by Lesle Knop
In good times, I am guilty of taking for granted our freedom to gather for celebrations of the sacraments, to worship and share the joy of the liturgical seasons, and to partake regularly in the holy Eucharist.
Years ago, when my husband and I began sharing in the role of sacristan for a few weekend Masses every month, we were given instructions for the rare occasion when a priest is not available to celebrate Mass.
That hasn’t happened yet. We could set our clocks by Father Pete (O’Sullivan).
We forget that the church is built from living stones. Before any government mandates were issued in Kansas in response to COVID-19, Kansas bishops acted decisively to ensure that public safety measures were in place to prevent the spread of a dangerous virus.
Pastors closed their churches, increased online opportunities for prayer and worship, and comforted our people with technological outreach we have never experienced before.
Although saddened by the limitations that have been imposed, I understand their necessity.
In our isolation, our “domestic church” thrives. My husband and I talk more, pray more and more frequently examine our consciences with apologies and expressions of gratitude.
With livestreaming of Sunday and daily Mass, weeknight rosaries and Holy Hours, meditations and webinars offered by countless parishes and ministries, our little home “altar” has been a busy place.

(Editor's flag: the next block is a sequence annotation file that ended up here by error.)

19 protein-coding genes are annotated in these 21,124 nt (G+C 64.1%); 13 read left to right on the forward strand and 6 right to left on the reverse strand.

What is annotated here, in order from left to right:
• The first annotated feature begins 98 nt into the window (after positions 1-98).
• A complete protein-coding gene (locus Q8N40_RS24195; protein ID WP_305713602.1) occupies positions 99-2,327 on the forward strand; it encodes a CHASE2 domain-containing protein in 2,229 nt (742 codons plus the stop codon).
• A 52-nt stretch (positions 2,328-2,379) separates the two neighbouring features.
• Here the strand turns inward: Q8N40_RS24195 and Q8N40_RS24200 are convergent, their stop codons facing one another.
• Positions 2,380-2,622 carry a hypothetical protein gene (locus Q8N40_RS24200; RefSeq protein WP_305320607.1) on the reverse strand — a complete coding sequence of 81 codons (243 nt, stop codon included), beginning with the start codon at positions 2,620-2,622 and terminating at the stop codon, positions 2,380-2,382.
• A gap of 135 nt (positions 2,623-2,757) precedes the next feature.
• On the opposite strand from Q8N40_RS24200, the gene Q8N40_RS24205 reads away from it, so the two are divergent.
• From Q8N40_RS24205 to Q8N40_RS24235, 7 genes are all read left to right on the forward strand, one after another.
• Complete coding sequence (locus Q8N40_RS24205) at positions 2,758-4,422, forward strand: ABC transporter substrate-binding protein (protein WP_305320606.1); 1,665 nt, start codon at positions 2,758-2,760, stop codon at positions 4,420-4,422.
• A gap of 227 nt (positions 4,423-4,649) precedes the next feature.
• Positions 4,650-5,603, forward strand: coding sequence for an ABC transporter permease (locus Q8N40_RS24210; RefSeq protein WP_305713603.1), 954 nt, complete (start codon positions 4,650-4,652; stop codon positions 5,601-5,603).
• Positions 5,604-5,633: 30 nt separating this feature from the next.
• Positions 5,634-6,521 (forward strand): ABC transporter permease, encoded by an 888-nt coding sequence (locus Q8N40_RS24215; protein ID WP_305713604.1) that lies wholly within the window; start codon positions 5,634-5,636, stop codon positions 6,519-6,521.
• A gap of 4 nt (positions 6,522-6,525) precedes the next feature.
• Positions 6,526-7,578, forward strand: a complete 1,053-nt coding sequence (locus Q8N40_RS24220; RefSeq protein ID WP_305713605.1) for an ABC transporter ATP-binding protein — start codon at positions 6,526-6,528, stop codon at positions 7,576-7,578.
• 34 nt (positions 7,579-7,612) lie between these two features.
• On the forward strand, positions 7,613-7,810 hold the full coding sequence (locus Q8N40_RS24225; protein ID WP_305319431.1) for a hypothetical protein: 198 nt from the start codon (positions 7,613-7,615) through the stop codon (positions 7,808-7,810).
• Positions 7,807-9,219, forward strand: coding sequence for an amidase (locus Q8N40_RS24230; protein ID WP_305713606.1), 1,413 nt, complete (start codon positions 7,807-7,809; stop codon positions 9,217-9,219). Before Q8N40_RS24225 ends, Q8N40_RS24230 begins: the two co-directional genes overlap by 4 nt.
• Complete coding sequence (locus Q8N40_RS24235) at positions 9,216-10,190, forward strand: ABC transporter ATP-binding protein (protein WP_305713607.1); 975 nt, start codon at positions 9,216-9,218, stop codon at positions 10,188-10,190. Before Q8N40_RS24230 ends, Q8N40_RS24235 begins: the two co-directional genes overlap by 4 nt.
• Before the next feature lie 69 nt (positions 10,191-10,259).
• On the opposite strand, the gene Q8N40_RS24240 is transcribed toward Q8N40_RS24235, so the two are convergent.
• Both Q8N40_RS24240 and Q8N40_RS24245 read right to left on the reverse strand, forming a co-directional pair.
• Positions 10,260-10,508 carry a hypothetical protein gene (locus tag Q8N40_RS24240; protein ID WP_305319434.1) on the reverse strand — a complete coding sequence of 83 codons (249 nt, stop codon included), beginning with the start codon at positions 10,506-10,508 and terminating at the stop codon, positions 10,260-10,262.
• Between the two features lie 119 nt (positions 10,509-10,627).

None of us will be able to avoid carrying our crosses on the “Via Dolorosa” of life. The pandemic has led to tragic deaths of many loved ones, heroic sacrifices by our health care and public safety providers, and loss of income for millions of unemployed.
While many endure never-ending injustice in their lives, our temporary sacrifices and frustrations as Catholics during this historic pandemic are comparatively easy to “offer up.”
Throughout history, people professed their Catholic faith while seldom being able to receive the sacraments, reminding me once again that “building the church” is what Christian stewards do every day as our “disciples’ response” for all that God has given us.
We hear, “The Lord be with you,” and gratefully respond, “And with your spirit.”
Buried in a cemetery in southeast Kansas are the remains of my great-great-grandparents.
On Vacslav’s tombstone are the Latin words “Dominus Vobiscum” and on Ludmilla’s is the Latin response: “Et Cum Spiritu Tuo.”
Their testament was etched on their graves — and in the hearts of succeeding generations.
When settlers like my ancestors emigrated from their homes in other countries to Kansas, the church buildings we now take for granted had not yet been built.
This historic experience of the COVID-19 epidemic is a gut-wrenching reminder that there are places in this world where Catholics face immense persecution.
Let’s never forget to be grateful for our religious freedom.